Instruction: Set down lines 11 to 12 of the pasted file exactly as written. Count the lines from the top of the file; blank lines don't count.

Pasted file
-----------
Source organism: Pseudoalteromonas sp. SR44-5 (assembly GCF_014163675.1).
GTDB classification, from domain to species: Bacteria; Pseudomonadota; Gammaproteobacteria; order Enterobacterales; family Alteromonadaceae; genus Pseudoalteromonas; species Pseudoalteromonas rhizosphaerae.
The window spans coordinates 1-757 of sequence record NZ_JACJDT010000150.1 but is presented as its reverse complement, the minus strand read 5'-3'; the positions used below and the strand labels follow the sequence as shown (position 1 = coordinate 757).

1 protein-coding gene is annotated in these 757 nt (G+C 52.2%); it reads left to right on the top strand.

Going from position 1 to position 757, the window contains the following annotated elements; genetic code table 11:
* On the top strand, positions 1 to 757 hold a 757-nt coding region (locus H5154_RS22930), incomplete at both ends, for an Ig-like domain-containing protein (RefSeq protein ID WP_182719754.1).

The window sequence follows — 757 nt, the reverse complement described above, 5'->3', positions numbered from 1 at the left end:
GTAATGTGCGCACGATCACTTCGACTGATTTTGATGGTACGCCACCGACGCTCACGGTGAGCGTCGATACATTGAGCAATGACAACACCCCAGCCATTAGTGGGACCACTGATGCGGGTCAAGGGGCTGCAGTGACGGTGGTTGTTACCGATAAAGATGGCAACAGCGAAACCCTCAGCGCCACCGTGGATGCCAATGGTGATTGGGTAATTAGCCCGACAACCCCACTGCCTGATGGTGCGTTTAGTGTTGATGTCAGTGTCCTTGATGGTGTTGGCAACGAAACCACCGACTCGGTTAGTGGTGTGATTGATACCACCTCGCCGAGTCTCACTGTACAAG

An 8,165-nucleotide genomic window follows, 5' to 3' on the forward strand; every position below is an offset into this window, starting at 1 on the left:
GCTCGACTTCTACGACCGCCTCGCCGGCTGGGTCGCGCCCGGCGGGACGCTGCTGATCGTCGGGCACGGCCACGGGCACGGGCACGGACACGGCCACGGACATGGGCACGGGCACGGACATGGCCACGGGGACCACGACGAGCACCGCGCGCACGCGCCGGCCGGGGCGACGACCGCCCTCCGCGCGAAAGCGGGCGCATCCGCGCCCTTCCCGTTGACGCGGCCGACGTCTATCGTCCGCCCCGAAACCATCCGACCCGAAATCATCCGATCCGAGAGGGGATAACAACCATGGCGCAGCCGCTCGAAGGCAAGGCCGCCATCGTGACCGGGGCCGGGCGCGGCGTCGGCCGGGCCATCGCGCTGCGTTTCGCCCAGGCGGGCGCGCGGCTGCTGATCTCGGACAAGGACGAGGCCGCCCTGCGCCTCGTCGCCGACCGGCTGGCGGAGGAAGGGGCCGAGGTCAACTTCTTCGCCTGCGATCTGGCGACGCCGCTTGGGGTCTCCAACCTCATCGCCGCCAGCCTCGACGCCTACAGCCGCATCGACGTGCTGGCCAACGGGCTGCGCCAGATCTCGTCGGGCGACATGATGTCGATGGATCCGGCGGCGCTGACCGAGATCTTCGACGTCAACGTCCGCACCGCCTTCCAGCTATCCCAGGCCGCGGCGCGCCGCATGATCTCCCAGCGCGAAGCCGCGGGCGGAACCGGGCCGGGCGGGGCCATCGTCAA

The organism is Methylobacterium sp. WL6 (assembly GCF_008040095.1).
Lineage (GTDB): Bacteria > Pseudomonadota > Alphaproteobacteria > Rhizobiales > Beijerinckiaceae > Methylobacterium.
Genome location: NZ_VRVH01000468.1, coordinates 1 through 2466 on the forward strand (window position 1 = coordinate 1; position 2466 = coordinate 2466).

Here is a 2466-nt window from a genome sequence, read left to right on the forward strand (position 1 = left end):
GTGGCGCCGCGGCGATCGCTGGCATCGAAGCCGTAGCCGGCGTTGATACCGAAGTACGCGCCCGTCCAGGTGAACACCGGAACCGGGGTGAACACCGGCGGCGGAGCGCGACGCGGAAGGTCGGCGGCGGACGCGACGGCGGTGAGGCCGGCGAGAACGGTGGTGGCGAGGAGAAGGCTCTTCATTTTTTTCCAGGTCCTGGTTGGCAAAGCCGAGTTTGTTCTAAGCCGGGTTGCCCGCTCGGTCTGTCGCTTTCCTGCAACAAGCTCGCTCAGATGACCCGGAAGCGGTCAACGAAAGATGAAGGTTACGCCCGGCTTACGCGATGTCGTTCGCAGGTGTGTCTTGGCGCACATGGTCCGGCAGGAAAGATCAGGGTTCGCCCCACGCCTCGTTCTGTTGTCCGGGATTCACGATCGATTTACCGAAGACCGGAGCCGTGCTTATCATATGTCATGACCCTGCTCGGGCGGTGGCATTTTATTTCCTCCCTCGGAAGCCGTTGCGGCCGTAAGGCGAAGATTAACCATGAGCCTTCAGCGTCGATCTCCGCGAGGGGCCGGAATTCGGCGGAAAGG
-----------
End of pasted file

The organism is Methylobacterium sp. WL6 (assembly GCF_008040095.1).
Lineage (GTDB): Bacteria > Pseudomonadota > Alphaproteobacteria > Rhizobiales > Beijerinckiaceae > Methylobacterium.